Spring 2002 (10.1)
Alphabet - The View from Australia
by Reza Fathollahzadeh
When the Republic of Azerbaijan became
independent, it immediately switched alphabets - from Cyrillic
to Latin [December 1991]. Since then, the country has been dealing
with the complex and thorny issue of how best to educate and
publish in this new script.
In Iran, Azeri is still written in the Arabic script (which they
often refer to as the "Persian script"), just as it
had been in the Republic up until the early 20th century. However,
many Azerbaijani Iranians, especially university students, as
well as the Diaspora abroad, are expressing a preference for
using the Latin alphabet to write Azeri. As many of them do not
have a long tradition of reading the Azeri language at all, the
question arises whether they might just switch to the Latin script
as Azerbaijanis in the North have. Is it possible for North and
South to meet in a common script?
Here Reza Fathollahzadeh, an Azerbaijani from Iran who now lives
in Australia, argues that the Azeri Latin alphabet currently
used by the Azerbaijan Republic is the best option for all Azerbaijanis.
If converting to a Latin script is inevitable for the purposes
of e-mail and the Internet, he says, why not use it as the working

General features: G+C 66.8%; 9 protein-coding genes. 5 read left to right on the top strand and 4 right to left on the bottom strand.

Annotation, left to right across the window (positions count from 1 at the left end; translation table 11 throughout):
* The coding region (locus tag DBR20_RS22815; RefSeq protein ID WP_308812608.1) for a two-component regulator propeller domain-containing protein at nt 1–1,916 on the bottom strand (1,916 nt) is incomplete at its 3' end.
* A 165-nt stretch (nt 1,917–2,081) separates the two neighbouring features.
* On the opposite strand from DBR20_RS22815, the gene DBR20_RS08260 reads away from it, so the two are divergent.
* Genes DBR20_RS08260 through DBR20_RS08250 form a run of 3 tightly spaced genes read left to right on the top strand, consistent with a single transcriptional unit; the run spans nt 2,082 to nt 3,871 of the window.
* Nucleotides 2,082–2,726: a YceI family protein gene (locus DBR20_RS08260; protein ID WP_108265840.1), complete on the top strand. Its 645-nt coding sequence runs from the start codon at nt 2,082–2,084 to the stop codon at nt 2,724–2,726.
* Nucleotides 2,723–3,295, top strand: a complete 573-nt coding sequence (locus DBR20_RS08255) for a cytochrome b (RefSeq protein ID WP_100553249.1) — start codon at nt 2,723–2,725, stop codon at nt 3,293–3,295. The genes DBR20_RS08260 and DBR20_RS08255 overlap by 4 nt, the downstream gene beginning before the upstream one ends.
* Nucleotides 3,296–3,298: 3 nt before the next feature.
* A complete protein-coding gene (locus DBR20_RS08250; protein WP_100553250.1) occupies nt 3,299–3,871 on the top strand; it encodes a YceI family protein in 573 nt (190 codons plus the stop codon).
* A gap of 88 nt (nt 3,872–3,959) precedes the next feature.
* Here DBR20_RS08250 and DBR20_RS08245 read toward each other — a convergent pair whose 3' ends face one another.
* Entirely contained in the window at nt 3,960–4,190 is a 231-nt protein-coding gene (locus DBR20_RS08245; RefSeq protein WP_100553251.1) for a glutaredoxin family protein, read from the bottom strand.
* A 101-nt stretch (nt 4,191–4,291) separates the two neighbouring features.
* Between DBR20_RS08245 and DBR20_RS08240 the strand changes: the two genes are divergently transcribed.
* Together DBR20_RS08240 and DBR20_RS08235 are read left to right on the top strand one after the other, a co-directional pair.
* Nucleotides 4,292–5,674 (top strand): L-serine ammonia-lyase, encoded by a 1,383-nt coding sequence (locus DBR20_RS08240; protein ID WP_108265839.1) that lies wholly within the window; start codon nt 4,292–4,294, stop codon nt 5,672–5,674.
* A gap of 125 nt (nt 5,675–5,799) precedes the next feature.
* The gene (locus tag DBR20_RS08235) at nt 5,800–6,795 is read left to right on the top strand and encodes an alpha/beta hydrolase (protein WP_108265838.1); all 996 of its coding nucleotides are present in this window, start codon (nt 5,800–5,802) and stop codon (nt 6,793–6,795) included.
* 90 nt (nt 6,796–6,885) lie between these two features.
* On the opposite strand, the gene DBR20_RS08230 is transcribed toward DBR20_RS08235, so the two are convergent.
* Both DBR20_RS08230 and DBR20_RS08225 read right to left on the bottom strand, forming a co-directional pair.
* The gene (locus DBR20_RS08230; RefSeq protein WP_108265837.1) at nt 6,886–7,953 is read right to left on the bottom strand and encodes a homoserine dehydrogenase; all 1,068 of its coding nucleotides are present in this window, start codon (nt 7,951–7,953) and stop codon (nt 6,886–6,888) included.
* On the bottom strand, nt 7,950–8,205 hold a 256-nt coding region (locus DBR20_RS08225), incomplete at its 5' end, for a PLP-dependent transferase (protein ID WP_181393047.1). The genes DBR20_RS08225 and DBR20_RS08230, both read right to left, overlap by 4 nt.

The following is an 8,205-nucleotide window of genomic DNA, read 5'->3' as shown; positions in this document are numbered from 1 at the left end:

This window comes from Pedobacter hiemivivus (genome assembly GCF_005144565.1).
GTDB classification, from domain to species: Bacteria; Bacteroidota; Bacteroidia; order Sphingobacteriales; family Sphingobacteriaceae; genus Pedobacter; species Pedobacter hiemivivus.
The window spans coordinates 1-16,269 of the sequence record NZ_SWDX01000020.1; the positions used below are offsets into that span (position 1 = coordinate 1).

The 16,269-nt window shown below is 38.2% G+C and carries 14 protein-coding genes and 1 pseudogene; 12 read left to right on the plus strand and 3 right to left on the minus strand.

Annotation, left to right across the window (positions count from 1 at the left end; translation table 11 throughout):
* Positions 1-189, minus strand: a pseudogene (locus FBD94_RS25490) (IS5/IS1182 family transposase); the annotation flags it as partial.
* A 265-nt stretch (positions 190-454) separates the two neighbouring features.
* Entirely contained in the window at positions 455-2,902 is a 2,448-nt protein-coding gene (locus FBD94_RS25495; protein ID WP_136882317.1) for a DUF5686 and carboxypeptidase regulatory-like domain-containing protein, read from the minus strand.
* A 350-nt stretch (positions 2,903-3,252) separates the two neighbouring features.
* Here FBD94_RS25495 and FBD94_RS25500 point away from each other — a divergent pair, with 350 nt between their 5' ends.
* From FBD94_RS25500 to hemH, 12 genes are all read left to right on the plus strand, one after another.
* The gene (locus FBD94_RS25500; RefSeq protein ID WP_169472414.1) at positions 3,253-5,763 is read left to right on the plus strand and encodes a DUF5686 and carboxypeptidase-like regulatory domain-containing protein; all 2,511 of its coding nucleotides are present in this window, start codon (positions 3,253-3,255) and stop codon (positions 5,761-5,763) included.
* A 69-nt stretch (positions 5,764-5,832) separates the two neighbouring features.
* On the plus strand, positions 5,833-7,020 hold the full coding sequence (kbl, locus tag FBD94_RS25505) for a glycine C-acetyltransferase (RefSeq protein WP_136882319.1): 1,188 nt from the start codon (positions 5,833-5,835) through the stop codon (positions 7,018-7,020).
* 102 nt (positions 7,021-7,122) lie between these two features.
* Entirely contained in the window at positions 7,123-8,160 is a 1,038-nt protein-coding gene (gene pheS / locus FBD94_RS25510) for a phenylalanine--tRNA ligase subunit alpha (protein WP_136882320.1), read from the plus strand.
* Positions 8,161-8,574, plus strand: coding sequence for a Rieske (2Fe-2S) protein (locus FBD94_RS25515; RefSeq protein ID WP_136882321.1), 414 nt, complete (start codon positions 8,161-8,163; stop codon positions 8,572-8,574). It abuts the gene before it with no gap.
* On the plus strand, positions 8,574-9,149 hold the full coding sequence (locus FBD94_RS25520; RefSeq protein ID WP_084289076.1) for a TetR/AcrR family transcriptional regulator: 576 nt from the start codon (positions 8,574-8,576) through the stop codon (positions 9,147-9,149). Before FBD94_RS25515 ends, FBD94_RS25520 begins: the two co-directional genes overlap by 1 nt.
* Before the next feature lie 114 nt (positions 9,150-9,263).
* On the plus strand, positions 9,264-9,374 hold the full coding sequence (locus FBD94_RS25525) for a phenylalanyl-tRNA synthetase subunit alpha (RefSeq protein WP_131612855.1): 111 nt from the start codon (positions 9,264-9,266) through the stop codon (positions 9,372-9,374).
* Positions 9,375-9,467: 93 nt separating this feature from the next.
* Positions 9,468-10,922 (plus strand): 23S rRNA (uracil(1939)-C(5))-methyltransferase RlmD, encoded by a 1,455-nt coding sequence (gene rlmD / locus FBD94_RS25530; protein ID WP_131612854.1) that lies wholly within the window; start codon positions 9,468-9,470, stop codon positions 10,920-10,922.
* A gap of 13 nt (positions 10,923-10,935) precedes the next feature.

standard, rather than scrambling to come up with a new, slightly
different Latin alphabet?
Left: The use of Arabic script for Azeri resulted in
high illiteracy, according to writers of the Molla Nasraddin
Journal (early 20th century). Here the artist satirizes the situation.
The real problem with
an Arabic-based alphabet for Azeri is that it doesn't fit the
soul of the Azeri language. Over the years, our intellectuals
and writers have complained that several sounds in our alphabet
are not expressed in this script. In fact, there's a humorous
anecdote about it. Once Molla Nasraddin, the comic sage, wrote
a letter using the Arabic script. The person receiving the letter
went in search of someone who could read it who, in turn, went
looking for someone else until the letter finally made its way
back full circle to the Molla himself, who discovered that he
couldn't even read what he had written in the first place.
Among Azerbaijani Iranians, there are currently two different
movements related to the Azeri language: one is toward a Latin-based
alphabet, and the other is toward a Farsi [Persian]-based alphabet.
Note that I refer to the script used in Iran as "Farsi-based"
rather than "Arabic-based" because the modified Arabic-based
Azeri alphabet in Iran contains four additional letters (p, zh,
g, ch) that don't exist in the Arabic script. The Farsi alphabet
contains 32 letters, while the Arabic alphabet contains only
I think everyone now agrees that Azeri needs 32 letters (nine
vowels and 23 consonants) plus an apostrophe ('). When I was
in Iran, I found six different Azeri alphabets have been designed
on the basis of this principle.
My interest in the Azeri alphabet began when I was a teenager.
Someone told me that Azeri was not a living language because
it didn't have its own alphabet. I was very upset at the time
and argued that this was not true. Even 20 years ago, I already
had taught myself to read Azeri in the Cyrillic alphabet and